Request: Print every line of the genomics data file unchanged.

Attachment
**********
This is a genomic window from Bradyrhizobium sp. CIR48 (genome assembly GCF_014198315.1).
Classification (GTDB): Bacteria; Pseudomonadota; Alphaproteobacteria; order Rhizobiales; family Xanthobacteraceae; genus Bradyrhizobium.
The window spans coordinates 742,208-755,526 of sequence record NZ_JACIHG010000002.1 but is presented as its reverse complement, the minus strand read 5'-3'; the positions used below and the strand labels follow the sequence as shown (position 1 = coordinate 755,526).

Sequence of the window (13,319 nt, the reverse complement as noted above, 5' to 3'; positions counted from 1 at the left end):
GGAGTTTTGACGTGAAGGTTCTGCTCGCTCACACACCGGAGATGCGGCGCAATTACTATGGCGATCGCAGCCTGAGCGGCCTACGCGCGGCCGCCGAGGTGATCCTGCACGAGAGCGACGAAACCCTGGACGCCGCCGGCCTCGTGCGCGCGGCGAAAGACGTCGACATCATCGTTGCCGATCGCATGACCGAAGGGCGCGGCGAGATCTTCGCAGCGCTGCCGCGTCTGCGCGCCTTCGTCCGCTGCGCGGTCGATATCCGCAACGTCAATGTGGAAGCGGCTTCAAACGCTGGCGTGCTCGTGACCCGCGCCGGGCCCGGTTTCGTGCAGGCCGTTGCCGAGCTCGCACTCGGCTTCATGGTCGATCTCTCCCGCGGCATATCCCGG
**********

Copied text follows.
This is a genomic window from Bradyrhizobium sp. CIR48 (genome assembly GCF_014198315.1).
Classification (GTDB): Bacteria; Pseudomonadota; Alphaproteobacteria; order Rhizobiales; family Xanthobacteraceae; genus Bradyrhizobium.
The window spans coordinates 742,208-755,526 of sequence record NZ_JACIHG010000002.1 but is presented as its reverse complement, the minus strand read 5'-3'; the positions used below and the strand labels follow the sequence as shown (position 1 = coordinate 755,526).

Sequence of the window (13,319 nt, the reverse complement as noted above, 5' to 3'; positions counted from 1 at the left end):
GGAGTTTTGACGTGAAGGTTCTGCTCGCTCACACACCGGAGATGCGGCGCAATTACTATGGCGATCGCAGCCTGAGCGGCCTACGCGCGGCCGCCGAGGTGATCCTGCACGAGAGCGACGAAACCCTGGACGCCGCCGGCCTCGTGCGCGCGGCGAAAGACGTCGACATCATCGTTGCCGATCGCATGACCGAAGGGCGCGGCGAGATCTTCGCAGCGCTGCCGCGTCTGCGCGCCTTCGTCCGCTGCGCGGTCGATATCCGCAACGTCAATGTGGAAGCGGCTTCAAACGCTGGCGTGCTCGTGACCCGCGCCGGGCCCGGTTTCGTGCAGGCCGTTGCCGAGCTCGCACTCGGCTTCATGGTCGATCTCTCCCGCGGCATATCCCGG